Ms. Answerman: Finding Answerland

by Rebecca Bundy, Nov 24th 2004

No introduction this week, just questions waiting to be answered!


Hiya!
I've looked everywhere, and asked everyone, but no-one seems to know if Full Moon Wo Sagashite (searching for the full moon) manga has been, or when it will be, published in english. I'm really interested, but I can only seem to find German copies!
If you could spare a moment of your time I'd be so grateful!
Thankyou,
MIya Motozaki

No one seems to know because the license for the Full Moon wo Sagashite manga has not been announced. Gaining licensing rights requires a lot of talk between two or more companies, legal work to handle, and contracts to sign. If anyone is in the process of gaining the rights to this or any other series, they cannot announce it until everything's been finalized. As for the future of the manga in the US, it's uncertain. Sometimes the rights to a series can be difficult to obtain, automatically taking them out of the running. If it simply hasn't been pursued, then there's still a chance for this series to be licensed in the future.



I just started watching Hellsing (it lives up to the hype, by the way) and I finished watching volume 2. One of the lead characters is a human who is the leader of the Hellsing organization. This person is called Sir Integra, Ms Integra and also by the full name Integra Wingate Hellsing. The english voice actor, as far as I know, is female. But what's with the sir? Is there some kind of story behind why women are called sir? The character does come off as very male (not as "gifted" as the other lead female character) and her role is one that is typically filled by a man.

Is there more to this, or are women just called ser if they're in the same position as Integra Hellsing is?
- Y V

Her full name is Sir Integra Wingates Hellsing, which means that she's been knighted by the Queen of England for extraordinary service to her country. Generally women take on the title “Dame” when they're knighted, yet to my knowledge there is no rule that says a woman cannot take on the title of “Sir” (this may be wrong though since I haven't studied England's culture).

They never actually explain why she opted to take on the masculine title, dress, and attitude. Most people believe that she does this because she's in a role generally filled by a man and is constantly surrounded by other men in power. If this were the case, though, why leave her hair long? In the manga, people who have never met her give her second looks because she's obviously female. If she behaves like a male to be treated like one, why doesn't she go all the way to look completely like a male?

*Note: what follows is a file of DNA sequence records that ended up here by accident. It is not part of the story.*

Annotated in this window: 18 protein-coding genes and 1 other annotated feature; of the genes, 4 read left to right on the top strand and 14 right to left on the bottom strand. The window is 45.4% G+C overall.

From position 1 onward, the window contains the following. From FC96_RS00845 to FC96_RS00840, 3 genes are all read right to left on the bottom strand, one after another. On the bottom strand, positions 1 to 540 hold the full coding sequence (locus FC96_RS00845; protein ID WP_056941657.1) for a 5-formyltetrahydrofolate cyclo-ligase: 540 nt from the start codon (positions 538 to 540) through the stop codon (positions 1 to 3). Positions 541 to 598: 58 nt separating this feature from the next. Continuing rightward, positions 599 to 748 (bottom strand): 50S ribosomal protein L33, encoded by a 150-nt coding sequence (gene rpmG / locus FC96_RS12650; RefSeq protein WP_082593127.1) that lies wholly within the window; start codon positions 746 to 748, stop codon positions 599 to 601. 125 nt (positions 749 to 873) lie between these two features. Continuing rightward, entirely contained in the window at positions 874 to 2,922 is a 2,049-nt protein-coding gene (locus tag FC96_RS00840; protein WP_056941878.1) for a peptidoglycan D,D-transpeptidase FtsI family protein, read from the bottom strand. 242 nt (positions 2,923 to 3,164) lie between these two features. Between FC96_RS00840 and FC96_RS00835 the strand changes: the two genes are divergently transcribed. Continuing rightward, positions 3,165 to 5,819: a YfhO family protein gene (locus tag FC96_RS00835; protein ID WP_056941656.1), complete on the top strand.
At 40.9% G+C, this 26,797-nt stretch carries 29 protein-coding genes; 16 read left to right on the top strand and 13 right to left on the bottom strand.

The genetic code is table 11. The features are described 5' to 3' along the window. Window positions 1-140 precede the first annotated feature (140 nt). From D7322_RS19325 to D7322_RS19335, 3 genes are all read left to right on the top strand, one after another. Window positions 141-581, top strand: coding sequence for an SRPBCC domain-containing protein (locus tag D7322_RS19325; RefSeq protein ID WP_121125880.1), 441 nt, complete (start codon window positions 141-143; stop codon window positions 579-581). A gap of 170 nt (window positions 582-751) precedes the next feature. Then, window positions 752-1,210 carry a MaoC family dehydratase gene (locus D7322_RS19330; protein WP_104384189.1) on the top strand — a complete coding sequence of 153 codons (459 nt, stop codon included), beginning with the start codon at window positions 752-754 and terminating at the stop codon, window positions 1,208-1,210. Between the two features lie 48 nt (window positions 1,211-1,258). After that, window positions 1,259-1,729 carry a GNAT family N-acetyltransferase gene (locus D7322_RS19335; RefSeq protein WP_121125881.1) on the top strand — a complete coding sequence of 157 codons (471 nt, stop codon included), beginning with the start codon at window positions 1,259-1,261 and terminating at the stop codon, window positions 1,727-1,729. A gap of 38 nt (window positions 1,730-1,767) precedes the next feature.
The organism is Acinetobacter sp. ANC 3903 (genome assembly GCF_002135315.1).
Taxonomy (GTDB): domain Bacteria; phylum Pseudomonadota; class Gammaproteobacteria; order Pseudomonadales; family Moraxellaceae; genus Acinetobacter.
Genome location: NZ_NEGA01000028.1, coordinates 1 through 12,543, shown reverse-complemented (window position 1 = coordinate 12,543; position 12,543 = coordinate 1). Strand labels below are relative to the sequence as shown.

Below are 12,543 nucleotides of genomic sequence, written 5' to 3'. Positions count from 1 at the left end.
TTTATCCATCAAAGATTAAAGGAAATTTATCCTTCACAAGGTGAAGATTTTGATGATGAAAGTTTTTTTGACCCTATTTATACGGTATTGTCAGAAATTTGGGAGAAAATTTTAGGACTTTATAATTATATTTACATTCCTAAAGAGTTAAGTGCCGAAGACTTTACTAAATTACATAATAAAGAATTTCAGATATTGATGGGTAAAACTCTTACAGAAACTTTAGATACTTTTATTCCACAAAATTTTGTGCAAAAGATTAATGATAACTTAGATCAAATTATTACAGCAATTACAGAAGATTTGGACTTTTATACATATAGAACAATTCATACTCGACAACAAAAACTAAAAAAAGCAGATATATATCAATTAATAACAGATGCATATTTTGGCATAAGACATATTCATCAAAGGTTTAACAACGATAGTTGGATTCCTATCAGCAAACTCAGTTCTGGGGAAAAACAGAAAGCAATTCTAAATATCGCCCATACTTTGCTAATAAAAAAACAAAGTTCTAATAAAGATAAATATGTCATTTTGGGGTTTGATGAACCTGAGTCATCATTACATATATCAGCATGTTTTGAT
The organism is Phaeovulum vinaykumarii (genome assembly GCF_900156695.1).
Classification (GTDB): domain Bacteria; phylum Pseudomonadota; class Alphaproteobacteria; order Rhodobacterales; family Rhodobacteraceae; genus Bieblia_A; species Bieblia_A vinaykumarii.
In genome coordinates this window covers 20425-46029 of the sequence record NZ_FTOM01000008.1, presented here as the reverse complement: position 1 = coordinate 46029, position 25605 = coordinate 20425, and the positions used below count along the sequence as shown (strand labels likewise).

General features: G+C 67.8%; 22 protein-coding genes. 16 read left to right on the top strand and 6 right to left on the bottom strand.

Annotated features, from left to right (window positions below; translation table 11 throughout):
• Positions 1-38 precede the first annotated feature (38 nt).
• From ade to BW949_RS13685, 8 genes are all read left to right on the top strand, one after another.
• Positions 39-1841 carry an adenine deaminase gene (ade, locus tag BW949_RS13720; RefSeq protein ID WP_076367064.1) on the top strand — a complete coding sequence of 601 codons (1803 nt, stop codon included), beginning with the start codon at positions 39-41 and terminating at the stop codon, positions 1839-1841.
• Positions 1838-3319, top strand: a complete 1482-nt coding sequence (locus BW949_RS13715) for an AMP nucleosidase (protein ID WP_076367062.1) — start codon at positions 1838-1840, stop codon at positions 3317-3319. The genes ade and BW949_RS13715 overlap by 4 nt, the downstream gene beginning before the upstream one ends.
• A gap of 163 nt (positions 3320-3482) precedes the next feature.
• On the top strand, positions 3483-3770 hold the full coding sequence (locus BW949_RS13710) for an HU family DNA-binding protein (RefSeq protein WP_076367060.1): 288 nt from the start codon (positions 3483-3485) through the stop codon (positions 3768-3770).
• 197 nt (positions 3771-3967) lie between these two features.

Personally I believe it's because she isn't trying to look like a male, just be masculine enough to scare away any potential suitors. Since her father died (and then later her uncle), she is the only remaining heir. Any suitor would have to go through her to propose, but would probably find her too troublesome or manly to marry, thus freeing up all her time to dedicate towards running the Hellsing Organization.

As for the title “Sir”, in the manga Alucard calls her “Sir Hellsing” when she's still a child. It's also possible that he had some influence in her decision to be masculine, though any further reading into this has already been explored by countless fanfic writers.



My question is related to rumors I've heard that they are going to make
more Fruits Basket episodes. I've searched around on the internet,
though, and found nothing. Do you know if the rumor is true? If it is,
do you know when we might expect to see them?

The rumors you've heard are probably due to the countless online petitions, wishes, and “I've heard from a friend of a friend that a second season is coming” that scuttle through the internet. It's also because two characters, Kureno (the rooster) and Rin (the horse) were cut from the anime. These two characters, along with the rest of the Furuba story, are included in the manga. The anime is a cold property so there's very little chance of seeing a second season, OVA, or movie. Save up a bit of money and wait until the manga continues where the anime left off.



What is the English translation of this anime?
I know that arabic dub english translated name of it is "The Golden Dreams" but what is its original name translated to?

This series, called Mysterious Cities of Gold (a more direct translation would be 'Esteban, the Sun's Child), aired on Nickelodeon back in the 80's and still has quite a following of fans who remember watching it when they were kids. Spanning 39 episodes, MGoG focused on the children Esteban, Zia, and Tao as they traveled with the Spanish navigator Mendoza in search of the legendary Cities of Gold.



I've seen some dvd extras that seem to be produced at a much higher level than the usual voice actor/production team interview ("Club Escaflowne" and "Fruits Basket Room" come to mind, as does the "Illusion" chibis on the Infinite Ryvius discs). Are these strictly extras, or do they ever get broadcast in Japan?

These extras generally show up on the Japanese DVDs in regular installments alongside the episodes, giving buyers more bang for their buck. As for airing alongside the episodes on TV, unless the extras are extremely short (less than a minute) they won't be aired. Personally I love it when the Japanese specials end up on American DVDs. They're the perfect chance to see how the Japanese interact with each other if you don't have access to a Japanese cable station.


discuss this in the forum (1 post) |
bookmark/share with:

Hey, Answerman! archives

Around The Web